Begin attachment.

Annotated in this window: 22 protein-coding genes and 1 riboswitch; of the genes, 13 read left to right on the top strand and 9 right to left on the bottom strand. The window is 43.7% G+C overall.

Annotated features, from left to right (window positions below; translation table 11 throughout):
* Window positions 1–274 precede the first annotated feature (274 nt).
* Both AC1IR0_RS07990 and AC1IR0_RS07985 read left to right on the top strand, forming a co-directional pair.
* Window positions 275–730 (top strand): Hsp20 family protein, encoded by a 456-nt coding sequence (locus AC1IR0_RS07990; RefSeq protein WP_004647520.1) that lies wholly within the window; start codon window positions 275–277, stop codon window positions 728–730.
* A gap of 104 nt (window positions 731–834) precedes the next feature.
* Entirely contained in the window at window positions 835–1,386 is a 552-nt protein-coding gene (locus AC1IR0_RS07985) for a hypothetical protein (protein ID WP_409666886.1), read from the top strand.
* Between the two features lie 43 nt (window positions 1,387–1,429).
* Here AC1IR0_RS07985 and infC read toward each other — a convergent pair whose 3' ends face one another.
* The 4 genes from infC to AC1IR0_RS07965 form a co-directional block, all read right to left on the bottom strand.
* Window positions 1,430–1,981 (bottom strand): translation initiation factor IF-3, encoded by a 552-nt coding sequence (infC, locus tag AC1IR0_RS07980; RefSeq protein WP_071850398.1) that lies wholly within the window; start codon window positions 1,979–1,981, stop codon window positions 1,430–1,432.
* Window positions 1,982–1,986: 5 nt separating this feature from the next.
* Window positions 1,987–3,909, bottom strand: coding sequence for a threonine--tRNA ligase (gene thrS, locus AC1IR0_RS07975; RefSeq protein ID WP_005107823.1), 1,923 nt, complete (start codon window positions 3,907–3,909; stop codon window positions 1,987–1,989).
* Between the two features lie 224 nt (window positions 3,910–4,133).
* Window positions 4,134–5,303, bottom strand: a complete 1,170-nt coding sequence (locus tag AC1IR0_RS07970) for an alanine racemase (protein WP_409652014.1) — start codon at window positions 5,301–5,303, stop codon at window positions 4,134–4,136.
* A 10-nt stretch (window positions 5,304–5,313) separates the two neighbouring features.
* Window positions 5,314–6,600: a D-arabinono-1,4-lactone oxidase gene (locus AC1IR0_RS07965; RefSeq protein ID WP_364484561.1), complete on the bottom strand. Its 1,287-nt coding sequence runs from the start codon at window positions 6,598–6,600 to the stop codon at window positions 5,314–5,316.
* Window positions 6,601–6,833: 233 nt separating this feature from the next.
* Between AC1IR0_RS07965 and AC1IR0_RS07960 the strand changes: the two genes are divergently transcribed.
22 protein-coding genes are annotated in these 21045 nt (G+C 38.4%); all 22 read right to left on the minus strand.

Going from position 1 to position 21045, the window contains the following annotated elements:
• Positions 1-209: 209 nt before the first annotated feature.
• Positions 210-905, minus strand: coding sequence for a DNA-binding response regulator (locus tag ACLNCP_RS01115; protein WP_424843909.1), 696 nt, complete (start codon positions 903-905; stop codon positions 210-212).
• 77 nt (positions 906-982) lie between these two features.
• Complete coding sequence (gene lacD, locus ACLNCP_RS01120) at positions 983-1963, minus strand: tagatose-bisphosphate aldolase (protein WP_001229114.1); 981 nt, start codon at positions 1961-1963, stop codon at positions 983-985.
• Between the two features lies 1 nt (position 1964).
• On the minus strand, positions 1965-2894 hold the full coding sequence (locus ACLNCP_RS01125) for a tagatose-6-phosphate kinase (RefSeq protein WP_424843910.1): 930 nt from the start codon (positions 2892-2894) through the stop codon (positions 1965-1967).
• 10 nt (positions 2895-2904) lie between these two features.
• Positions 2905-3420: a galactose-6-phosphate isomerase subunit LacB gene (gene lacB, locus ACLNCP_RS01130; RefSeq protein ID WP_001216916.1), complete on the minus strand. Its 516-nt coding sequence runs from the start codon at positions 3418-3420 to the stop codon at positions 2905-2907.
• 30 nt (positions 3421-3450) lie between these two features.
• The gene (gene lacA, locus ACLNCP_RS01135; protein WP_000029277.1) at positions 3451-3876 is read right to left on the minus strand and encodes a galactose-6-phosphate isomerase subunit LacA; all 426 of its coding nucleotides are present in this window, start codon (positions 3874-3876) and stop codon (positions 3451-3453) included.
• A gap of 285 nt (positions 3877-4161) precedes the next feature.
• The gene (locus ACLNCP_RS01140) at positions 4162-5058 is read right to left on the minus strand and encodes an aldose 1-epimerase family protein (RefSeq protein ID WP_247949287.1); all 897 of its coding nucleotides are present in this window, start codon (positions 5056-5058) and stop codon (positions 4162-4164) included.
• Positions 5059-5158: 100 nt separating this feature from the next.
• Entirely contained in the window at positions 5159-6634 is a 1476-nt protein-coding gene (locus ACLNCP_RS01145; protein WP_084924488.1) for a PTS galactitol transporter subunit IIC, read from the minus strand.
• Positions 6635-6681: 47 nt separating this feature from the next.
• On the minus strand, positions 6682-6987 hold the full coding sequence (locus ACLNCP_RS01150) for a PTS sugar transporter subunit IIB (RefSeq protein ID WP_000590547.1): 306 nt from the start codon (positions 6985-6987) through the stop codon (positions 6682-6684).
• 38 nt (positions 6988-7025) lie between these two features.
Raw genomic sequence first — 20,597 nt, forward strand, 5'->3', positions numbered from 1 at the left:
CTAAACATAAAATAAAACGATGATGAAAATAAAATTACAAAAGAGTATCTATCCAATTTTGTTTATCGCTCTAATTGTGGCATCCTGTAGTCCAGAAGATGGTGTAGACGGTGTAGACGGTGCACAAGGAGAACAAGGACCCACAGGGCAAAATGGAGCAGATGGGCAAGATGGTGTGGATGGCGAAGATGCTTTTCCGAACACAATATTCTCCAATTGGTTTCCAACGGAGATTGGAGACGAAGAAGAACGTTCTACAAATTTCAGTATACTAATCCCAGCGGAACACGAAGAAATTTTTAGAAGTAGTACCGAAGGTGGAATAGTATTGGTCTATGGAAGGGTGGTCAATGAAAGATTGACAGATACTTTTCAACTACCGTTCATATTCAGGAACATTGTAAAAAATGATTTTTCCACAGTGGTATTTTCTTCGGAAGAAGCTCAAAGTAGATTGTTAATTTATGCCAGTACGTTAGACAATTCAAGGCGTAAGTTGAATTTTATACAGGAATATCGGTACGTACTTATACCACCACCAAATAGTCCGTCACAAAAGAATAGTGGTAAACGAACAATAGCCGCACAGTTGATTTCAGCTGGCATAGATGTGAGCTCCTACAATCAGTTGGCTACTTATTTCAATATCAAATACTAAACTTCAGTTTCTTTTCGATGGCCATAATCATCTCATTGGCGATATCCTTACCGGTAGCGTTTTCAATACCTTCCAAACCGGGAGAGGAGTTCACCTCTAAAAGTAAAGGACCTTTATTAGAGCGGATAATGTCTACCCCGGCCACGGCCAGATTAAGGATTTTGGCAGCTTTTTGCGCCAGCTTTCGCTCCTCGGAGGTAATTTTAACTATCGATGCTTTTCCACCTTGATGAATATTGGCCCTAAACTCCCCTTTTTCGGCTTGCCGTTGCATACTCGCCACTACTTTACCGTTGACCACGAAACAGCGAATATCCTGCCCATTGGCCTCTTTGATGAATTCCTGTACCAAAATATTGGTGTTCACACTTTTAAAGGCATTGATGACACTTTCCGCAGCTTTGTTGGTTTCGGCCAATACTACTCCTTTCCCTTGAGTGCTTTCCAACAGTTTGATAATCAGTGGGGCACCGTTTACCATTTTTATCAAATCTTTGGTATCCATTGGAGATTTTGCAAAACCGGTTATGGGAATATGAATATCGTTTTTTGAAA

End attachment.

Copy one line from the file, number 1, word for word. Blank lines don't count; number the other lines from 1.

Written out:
Annotated in this window: 22 protein-coding genes and 1 riboswitch; of the genes, 13 read left to right on the top strand and 9 right to left on the bottom strand. The window is 43.7% G+C overall.